Ijsbreker

Tim Hinck's thoughts on music and life- There is a lady living across the street from me. She is dying of cancer. I have never seen anyone so full of life and energy. She loves to work outside in the flowers and grass of her yard. I can see her savoring every sunny day... the way she stands up from planting a flower bulb with such satisfaction on her face and claps the dirt from her gloves with resolution. I want to be like that lady.

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Location: Schalkwijk, Utrecht, Netherlands

Sunday, May 07, 2006

Lynn Hill's Nose



(phil wiygul bouldering in joe's valley, utah 2004)

well, living here in the Netherlands can sometimes feel like living on another planet. it's so strange to hear the about events that should have made up the activities of your daily life, as if it were old news and statistics. the people i love, the the communities and organizations i put energy into... they all are moving ahead and breaking new ground without me. as if to drive home this point, today i found out that one of the most important achievements in the history of climbing was accomplished almost 7 months ago without my knowing: the 2nd ascent of "the Nose".

a little history:
the climbing route up the most prominent ridge of the most famous granite monolith in Yosemite National Park (and maybe the world)... THE NOSE route on El Capitan. for decades is has stood as a landmark achievement of modern mountaineering and a proving-grounds for the world's newest strong climbers. but this route took a leap of mythological proportions when in 1993 Lynn Hill became the first person to climb this route (about 3,000 feet tall) completely free from artifical aid. this means that lynn used gear and ropes only as a safety backup, and never to pull herself up (as all other climbers do). this means that in theory lynn is the only person who has really climbed this route... an accomplishment that was not equalled by even the strongest of male climbers.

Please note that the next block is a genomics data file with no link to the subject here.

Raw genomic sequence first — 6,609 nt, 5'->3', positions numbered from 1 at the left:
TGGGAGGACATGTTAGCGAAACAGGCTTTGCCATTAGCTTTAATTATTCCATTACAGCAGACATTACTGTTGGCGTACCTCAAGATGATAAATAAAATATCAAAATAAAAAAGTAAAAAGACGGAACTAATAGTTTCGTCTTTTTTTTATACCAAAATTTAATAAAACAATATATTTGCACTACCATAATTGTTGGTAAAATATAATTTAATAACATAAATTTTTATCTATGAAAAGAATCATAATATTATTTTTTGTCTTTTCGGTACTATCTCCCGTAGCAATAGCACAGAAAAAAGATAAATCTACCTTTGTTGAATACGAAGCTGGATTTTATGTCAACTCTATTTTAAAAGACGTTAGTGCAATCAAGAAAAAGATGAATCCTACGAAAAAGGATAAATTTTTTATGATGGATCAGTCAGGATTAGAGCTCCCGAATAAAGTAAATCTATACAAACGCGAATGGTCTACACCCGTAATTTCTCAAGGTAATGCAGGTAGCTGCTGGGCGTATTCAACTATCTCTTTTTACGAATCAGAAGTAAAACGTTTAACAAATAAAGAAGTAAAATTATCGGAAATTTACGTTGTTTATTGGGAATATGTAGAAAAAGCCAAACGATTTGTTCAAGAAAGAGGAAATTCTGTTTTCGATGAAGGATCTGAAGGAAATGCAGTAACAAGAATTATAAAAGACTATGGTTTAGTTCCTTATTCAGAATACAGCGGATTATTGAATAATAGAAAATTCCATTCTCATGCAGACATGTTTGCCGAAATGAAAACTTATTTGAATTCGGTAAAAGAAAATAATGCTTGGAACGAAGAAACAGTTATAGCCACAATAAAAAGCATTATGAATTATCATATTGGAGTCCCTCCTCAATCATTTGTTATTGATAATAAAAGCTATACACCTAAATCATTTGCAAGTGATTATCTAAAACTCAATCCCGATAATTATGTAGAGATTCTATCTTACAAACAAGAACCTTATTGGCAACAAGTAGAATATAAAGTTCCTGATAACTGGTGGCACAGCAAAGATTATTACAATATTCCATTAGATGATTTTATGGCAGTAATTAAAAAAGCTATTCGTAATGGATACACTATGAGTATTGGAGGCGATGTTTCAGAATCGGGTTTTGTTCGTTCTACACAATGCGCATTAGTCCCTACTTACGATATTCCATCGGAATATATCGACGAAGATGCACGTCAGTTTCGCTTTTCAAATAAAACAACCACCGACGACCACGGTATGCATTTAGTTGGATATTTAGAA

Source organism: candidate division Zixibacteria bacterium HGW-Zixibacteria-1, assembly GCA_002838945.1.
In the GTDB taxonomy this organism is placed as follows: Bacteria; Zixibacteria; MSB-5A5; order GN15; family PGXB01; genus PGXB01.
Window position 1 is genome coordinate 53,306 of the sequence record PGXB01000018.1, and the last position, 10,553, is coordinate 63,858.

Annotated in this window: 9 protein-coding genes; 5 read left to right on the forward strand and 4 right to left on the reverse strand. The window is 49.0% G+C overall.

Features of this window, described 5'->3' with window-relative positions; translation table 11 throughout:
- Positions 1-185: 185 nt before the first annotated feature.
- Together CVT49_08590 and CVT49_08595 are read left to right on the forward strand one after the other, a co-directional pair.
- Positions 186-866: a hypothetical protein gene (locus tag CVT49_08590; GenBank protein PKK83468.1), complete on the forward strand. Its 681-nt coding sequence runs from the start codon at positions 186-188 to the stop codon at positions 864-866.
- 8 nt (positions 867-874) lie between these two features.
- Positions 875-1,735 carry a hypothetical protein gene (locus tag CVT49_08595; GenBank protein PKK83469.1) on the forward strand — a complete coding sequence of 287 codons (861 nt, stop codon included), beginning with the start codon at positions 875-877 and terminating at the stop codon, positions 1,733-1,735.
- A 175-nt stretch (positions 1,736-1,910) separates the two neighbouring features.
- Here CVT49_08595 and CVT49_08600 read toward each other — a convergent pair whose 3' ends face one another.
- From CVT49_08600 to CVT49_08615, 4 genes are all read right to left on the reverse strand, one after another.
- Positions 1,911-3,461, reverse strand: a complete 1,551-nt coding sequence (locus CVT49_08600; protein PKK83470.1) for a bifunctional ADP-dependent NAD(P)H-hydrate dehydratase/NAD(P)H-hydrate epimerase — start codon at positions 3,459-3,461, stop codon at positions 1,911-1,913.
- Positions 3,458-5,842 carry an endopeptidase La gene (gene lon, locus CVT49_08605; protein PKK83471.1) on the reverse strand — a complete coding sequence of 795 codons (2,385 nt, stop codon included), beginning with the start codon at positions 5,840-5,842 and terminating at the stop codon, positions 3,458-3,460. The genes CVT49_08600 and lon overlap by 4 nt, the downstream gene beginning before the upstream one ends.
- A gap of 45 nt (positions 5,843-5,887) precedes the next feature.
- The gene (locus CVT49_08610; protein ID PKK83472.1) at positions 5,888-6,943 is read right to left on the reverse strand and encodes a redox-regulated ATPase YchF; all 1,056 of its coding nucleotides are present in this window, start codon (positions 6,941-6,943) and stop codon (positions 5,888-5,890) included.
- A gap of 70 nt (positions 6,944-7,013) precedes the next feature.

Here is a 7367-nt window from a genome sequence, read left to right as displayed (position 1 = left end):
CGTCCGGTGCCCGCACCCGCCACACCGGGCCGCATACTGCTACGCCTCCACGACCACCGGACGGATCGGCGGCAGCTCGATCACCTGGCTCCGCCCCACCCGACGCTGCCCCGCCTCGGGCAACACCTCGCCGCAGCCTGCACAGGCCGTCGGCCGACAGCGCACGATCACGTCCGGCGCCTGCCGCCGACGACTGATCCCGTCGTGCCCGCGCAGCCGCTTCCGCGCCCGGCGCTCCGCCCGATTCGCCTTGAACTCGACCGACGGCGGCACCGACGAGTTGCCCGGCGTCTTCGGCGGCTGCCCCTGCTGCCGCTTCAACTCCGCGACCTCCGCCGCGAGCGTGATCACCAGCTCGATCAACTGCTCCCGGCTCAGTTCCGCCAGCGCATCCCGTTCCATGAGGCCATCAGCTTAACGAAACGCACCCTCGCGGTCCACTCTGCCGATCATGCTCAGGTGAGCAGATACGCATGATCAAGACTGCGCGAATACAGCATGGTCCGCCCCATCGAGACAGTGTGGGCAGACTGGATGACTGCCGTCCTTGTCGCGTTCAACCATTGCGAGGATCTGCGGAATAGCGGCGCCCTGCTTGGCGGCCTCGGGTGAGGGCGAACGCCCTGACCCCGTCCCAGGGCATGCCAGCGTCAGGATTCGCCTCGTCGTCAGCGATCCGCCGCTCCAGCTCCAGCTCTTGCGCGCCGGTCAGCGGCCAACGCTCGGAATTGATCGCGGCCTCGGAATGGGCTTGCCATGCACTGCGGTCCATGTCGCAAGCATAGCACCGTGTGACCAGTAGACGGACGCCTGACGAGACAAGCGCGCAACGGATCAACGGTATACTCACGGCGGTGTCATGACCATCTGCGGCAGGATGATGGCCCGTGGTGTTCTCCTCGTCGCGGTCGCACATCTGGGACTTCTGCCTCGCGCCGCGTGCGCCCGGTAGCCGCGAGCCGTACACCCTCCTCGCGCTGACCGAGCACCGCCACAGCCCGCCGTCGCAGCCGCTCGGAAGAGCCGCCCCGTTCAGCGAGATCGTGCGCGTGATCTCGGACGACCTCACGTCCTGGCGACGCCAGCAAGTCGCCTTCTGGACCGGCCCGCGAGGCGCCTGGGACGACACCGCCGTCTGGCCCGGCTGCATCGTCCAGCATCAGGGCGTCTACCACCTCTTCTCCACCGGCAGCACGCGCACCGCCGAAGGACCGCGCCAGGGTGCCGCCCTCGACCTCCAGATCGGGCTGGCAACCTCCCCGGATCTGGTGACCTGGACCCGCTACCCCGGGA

the second ascent went last October, not to some hot-shot punk, but to the quiet, dedicated husband and wife team: Tommy Caldwell and Beth Rodden. the two climbed the route together, placing their gear on lead (and only for protection). a few days later, Tommy came back (with Beth only belaying this time) to climb the route in under 12 hours, leading every pitch. This astonishing accomplishment means that he climbed literally 30 full-length climbs stacked on top of each other (only resting to belay Beth up to him.

here's a link to a Lynn Hill website, where you can read more about this historic route and what it takes to climb it:

Lynn Hill talks about the Nose Route

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